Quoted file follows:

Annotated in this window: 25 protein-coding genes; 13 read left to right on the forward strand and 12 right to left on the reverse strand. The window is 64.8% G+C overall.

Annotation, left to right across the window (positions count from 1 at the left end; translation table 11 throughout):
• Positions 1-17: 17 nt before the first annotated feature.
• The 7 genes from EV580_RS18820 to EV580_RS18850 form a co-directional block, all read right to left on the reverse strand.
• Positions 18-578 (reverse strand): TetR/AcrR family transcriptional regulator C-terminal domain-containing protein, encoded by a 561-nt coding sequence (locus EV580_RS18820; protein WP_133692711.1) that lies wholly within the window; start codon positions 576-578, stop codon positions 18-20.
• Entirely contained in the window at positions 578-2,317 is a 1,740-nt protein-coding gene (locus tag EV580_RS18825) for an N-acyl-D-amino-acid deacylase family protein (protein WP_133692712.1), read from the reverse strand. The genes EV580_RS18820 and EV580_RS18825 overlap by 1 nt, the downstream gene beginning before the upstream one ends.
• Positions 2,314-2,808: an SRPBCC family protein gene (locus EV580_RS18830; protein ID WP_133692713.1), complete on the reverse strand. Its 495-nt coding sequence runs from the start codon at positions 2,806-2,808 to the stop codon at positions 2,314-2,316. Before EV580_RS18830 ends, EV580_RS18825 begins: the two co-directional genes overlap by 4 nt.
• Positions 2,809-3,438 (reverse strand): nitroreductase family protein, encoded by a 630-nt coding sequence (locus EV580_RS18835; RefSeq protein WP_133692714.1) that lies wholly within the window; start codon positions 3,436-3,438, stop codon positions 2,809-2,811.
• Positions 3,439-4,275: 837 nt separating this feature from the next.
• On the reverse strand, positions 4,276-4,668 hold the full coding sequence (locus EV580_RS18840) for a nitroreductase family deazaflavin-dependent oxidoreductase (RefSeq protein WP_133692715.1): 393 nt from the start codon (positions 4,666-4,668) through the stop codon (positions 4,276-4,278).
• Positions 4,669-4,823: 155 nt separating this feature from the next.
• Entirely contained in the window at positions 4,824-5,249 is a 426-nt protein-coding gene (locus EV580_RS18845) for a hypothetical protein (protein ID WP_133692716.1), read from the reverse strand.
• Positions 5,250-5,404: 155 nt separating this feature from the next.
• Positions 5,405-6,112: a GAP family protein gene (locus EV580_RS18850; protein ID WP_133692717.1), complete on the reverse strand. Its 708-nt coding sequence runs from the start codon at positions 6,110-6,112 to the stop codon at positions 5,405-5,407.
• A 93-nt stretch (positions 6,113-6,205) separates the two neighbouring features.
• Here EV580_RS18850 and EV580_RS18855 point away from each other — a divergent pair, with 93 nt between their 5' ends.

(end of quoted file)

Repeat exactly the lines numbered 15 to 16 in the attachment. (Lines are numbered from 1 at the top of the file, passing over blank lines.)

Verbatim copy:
• A 93-nt stretch (positions 6,113-6,205) separates the two neighbouring features.
• Here EV580_RS18850 and EV580_RS18855 point away from each other — a divergent pair, with 93 nt between their 5' ends.